Setting up a PowerFuse connection via DHCP optionsPosted on July 3rd, 2010 No comments
Here’s a quite useful feature which was introduced with PowerFuse 2010. At some customer sites, it was not possible/allowed to create DNS alias’s for the PowerFuse datastore. Imagine you’ve got multiple sites across the planet and you want to ensure that travelling workers alwas hit the local PowerFuse datastore. The way you can ensure this, is by using DHCP options.
This generic approach can be supported by most infrastructure components, that offers a DHCP service with Options support. The article at hand will take you through the steps necessary to configure it correctly.
- Get the connection string. First of all, you need to obtain the encrypted connection string from the PowerFuse console. Note this string contains the Site ID, so a PowerFuse managed laptop already associated with another environment cannot use the connect string. This also prevents someone from tampering with a managed laptop by hooking it up to their DHCP server at home. Go to the Setup | Datastore | Connection node. Use the Export button to extract the string.
- Use the copy button to copy the encrypted string to your clipboard. Alternatively you can use the button on the right to export the connection string to a file.
- Create the DHCP option. This article will show you how to do this on a Windows server only. Goto Adminsitrative Tools and start the DHCP manager snapin.
- Rightclick on the DHCP server in the tree and select the option ‘Set predefined options’. This will allow you to create the option we need for configuring RES PowerFuse to grab it’s connection settings when the RES service starts
- In the Option Class dropdown list, select ‘Microsoft Windows 2000 options’. Then click add. It is important to remember the optionclass, as it is a prerequisite for the DHCP connection string configuration to work.
- Fill out the option type fields. For the Name field, you can chose anything, however for the sake of compatability stick with regular A-Z chars. Set the Data type field to String. In the Code field, chose the option number you wish to use. Any number between 72 – 223 should be fine. You may also use options number 2 – 71, although bear in mind Windows may use some of these. Finally, fill out the Description field with anything you like.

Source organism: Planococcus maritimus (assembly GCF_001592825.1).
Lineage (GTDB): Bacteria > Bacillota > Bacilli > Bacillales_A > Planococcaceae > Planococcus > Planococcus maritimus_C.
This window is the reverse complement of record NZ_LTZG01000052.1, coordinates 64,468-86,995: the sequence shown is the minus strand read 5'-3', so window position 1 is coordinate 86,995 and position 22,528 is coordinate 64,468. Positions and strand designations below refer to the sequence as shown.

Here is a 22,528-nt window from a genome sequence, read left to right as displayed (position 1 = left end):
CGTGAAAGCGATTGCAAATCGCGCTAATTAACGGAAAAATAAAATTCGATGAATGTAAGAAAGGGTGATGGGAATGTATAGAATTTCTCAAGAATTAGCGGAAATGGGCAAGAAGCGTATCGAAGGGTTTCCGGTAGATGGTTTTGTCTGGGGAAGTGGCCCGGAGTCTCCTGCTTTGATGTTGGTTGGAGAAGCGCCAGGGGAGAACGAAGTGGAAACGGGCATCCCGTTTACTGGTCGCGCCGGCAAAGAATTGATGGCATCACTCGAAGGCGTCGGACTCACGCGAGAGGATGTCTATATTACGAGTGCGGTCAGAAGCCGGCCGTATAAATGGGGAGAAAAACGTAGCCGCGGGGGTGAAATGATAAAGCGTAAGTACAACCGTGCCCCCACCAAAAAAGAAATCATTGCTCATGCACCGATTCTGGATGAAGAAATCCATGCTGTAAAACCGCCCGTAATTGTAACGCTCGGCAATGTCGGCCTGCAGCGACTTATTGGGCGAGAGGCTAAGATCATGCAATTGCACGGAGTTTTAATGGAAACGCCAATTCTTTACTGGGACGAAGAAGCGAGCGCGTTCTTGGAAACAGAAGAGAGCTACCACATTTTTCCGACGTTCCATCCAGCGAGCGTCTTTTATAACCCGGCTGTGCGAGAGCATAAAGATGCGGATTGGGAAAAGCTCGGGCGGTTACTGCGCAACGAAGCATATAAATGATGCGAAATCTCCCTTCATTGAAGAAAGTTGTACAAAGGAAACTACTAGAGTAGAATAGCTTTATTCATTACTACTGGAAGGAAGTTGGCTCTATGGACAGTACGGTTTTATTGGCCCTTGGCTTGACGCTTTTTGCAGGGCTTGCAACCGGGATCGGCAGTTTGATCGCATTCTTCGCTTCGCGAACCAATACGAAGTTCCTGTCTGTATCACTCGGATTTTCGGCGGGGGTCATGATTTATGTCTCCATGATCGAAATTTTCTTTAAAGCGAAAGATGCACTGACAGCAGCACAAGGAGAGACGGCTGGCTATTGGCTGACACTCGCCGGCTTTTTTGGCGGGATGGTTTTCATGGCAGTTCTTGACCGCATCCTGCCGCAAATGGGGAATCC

- Preconfigure the DHCP option. nce the option type has been defined, you are returned to the previous screen, which now has changed to accomodate a string. In the value field, paste in the connection string which you grabbed in step 2 above, as shown on the right.
- Attach the option to your scope. At this point, it is presumed you have one or more scopes configured on your DHCP server (if not, it wouldn’t do you much good anyway :) Rightclick the scope and select Configure options on the context menu.
- On the dialog box, you need to 1) go to the Advanced tab. 2) Select “Microsoft Windows 2000 Options” from the Vendor Class dropdown. Leave the User Class dropdown alone. Finally 3) in the Available Options list, scroll down and find your newly created option. Select it and click OK.
You’re done now, and the settings will take effect for any client renewing it’s IP address at boot. If you already have a test client configured, the easy way is just blowing out the entire HKLM\Software\RES\PowerFuse key on the computer, then restart it. What happens is that the IP stack will initialize via DHCP before the RES Service is started. The RES Service will look for any DHCP option that begins with RESPFDB=. If valid settings are found, the connection settings are written back to the registry and everything is synced back to order again.
An important security note on the encrypted portion of the DHCP connection string. One might think that using DHCP options leaves the managed workspace vunerable to highjacking, as someone might attempt to spoof PowerFuse client to use an alternate connection string. To ensure against this, the PowerFuse Site-ID on the license node, is encrypted into the connection string. Once a PowerFuse enabled computer has picked up the DHCP string and connected to a valid PowerFuse datastore, it will henceforth only accept new connectionstrings which has the same site ID. This way a user is prevented from bringing his managed laptop home, connecting it to his own DHCP server, which connects him to a trialversion of PowerFuse, in which he’d given himself full access to the computer. Since the SiteID won’t match, the connection is refused by the client.
Finally, a couple of tips on how to query your DHCP server. If you would like to have absolute certainity that the connection string is available through your DHCP infrastructure, you can use the built-in NETSH command to check it out.
1) Create a file with the following contens:
add helper dhcpmon.dll dhcp server 10.5.5.200 scope 10.5.0.0 show optionvalue
2) In the script above, change the server IP to your DHCP server’s IP and change the scope IP to the IP address of the scope. If you are unsure of the Scope IP, you can see it in your DHCP admin console in square brackets right next to the scope name. Once you’ve got the netsh script ready, just run it like this: netsh -f scriptfile.
When you’re done, you can query the options available from the DHCP server. The result should look something like this below:
On the other hand, if you like me hate to Fly-Mo when you can import a Wisdom buildingblock, I took the opportunity to create a little something for you. The Wisdom buildingblock below, will prompt you for the necesary input and let you query your DHCP server scopes
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